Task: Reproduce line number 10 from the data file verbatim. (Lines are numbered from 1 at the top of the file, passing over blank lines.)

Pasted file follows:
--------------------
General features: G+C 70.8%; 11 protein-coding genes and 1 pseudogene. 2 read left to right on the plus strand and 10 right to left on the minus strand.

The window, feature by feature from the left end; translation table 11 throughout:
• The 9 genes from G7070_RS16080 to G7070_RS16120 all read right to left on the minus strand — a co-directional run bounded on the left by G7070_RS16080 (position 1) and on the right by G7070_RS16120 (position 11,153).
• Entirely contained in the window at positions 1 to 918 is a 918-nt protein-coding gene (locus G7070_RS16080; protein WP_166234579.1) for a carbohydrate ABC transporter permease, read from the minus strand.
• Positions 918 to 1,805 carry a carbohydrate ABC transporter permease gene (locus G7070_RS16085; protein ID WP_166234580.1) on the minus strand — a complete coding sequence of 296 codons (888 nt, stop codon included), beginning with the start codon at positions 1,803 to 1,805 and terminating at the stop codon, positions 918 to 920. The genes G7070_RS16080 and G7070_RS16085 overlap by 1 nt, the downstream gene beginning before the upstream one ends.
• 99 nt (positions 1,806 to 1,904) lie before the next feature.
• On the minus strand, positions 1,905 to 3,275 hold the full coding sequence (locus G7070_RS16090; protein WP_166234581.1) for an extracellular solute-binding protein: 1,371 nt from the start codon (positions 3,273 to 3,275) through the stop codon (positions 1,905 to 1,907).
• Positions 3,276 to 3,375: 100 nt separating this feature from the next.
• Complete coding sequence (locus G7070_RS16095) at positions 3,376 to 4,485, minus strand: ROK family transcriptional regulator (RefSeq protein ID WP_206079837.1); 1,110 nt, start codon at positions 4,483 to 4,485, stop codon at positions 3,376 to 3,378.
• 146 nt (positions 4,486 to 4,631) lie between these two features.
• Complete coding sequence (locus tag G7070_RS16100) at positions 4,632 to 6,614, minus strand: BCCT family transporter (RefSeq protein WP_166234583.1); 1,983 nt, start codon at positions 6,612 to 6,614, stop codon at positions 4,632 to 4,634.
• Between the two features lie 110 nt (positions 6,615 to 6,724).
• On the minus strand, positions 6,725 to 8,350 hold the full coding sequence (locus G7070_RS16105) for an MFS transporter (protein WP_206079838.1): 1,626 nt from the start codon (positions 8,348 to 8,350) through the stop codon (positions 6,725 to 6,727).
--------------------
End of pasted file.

• 146 nt (positions 4,486 to 4,631) lie between these two features.